Date of this Version
Dunekacke, Amzie. “Parallels of Morality: Wilde and Nietzsche’s Challenge to Social Obligation.” University of Nebraska Digital Commons, 2018, pp. 1-32.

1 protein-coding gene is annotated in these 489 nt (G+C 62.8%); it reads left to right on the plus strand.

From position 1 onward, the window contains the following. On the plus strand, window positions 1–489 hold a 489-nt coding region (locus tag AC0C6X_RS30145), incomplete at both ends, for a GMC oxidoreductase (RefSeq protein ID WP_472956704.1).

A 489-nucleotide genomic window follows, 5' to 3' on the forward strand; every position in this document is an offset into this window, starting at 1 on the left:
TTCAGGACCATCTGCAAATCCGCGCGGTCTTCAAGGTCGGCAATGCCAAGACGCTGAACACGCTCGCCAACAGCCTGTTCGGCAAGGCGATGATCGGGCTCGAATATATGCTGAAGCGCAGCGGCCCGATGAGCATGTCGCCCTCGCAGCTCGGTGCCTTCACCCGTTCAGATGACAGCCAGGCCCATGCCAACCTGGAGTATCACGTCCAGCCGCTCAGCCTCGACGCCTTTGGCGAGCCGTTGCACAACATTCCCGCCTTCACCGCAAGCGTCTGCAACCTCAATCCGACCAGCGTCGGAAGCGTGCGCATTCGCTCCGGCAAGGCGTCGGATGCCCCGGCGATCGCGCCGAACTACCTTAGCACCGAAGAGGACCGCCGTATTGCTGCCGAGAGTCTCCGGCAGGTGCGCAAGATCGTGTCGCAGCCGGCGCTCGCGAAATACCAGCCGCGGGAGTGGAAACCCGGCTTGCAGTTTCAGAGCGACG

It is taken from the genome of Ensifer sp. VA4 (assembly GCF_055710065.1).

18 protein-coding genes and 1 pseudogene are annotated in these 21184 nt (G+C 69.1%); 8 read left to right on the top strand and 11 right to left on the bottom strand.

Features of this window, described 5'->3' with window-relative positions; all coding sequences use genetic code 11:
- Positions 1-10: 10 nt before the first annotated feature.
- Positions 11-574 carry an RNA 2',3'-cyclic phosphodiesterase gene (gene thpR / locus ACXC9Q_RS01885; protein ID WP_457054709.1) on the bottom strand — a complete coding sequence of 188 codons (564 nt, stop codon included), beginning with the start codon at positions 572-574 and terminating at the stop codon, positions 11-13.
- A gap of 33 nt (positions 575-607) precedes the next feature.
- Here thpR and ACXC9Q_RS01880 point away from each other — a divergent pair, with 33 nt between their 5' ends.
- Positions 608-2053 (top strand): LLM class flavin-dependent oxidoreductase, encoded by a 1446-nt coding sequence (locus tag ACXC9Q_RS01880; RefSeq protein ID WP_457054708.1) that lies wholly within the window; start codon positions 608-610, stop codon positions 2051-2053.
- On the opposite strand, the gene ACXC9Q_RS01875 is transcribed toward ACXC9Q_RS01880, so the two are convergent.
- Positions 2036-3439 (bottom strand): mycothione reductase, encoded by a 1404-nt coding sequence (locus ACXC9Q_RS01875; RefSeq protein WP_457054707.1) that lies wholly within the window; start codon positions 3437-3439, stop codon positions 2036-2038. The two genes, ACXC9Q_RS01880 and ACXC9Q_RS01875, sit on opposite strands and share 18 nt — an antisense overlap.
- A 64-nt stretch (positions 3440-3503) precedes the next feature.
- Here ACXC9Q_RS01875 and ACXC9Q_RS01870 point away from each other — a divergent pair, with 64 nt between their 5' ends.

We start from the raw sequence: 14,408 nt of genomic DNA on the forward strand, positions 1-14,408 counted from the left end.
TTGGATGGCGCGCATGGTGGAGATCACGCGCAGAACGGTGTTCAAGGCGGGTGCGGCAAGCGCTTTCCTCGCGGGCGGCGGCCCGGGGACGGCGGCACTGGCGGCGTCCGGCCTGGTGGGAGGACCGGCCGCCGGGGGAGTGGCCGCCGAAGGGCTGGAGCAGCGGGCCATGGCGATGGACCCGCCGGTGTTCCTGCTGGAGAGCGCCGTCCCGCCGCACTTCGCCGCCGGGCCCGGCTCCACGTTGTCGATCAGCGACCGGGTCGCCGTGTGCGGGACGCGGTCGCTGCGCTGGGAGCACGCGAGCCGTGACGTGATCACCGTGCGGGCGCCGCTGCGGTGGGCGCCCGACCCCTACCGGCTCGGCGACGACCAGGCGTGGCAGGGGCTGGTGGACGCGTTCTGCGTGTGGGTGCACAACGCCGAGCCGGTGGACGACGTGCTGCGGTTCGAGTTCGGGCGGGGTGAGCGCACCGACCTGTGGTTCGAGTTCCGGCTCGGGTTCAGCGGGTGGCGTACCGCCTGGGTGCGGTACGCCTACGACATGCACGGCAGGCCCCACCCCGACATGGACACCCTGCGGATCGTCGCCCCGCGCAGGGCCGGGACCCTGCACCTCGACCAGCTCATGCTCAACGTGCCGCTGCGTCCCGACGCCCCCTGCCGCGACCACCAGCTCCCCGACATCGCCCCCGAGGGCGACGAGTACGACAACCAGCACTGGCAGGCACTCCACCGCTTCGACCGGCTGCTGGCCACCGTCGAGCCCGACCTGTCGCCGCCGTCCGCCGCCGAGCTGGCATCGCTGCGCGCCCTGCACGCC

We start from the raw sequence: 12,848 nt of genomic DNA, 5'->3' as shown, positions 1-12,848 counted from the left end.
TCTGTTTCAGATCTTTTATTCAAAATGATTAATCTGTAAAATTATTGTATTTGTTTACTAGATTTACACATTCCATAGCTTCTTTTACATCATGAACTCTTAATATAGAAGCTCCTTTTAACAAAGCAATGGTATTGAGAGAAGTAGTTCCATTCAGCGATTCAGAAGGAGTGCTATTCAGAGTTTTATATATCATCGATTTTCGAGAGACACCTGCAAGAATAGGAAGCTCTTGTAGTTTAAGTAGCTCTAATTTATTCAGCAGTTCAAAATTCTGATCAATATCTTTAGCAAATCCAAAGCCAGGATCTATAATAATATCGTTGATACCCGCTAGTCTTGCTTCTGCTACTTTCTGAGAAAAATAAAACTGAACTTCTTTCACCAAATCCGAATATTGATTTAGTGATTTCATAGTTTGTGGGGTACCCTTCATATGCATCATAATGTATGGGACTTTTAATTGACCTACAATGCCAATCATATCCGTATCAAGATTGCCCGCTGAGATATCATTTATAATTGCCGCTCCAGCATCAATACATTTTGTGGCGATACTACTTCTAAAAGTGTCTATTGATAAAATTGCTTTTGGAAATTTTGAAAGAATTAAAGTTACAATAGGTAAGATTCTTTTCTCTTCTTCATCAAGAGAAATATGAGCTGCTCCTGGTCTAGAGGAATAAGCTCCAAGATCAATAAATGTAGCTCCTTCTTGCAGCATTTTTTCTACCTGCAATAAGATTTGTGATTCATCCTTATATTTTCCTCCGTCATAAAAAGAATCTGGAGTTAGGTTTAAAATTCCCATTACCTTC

This thesis explores Irish author Oscar Wilde’s The Picture of Dorian Gray in relation to a selection of texts by the German philosopher Friedrich Nietzsche. To demonstrate the similarities between Wilde and Nietzsche’s challenges to European morality, this work considers these themes, which are present in the ideologies of both Wilde and Nietzsche: the body and sensual pleasure, social construction, and the hypocrisy of altruism. Both radical thinkers castigate Platonic notions of the body as ignoble and weak, and they mock European propriety’s shyness of the body. In addition, Wilde and Nietzsche offer similar criticisms of social laws, adopting a sort of deconstruction approach to philosophy before it was developed as a school of theory. They argue that morality and propriety are arbitrary, as they are unnaturally constructed by humans. Finally, Wilde and Nietzsche both highlight the hypocrisy of European morality, explaining that self-interest hides beneath the guise of altruistic acts. In examining the connections between Wilde and Nietzsche’s challenges to morality, this thesis illuminates the widespread anxieties felt throughout Europe during the late nineteenth century, as science and technology threatened traditional social and religious beliefs.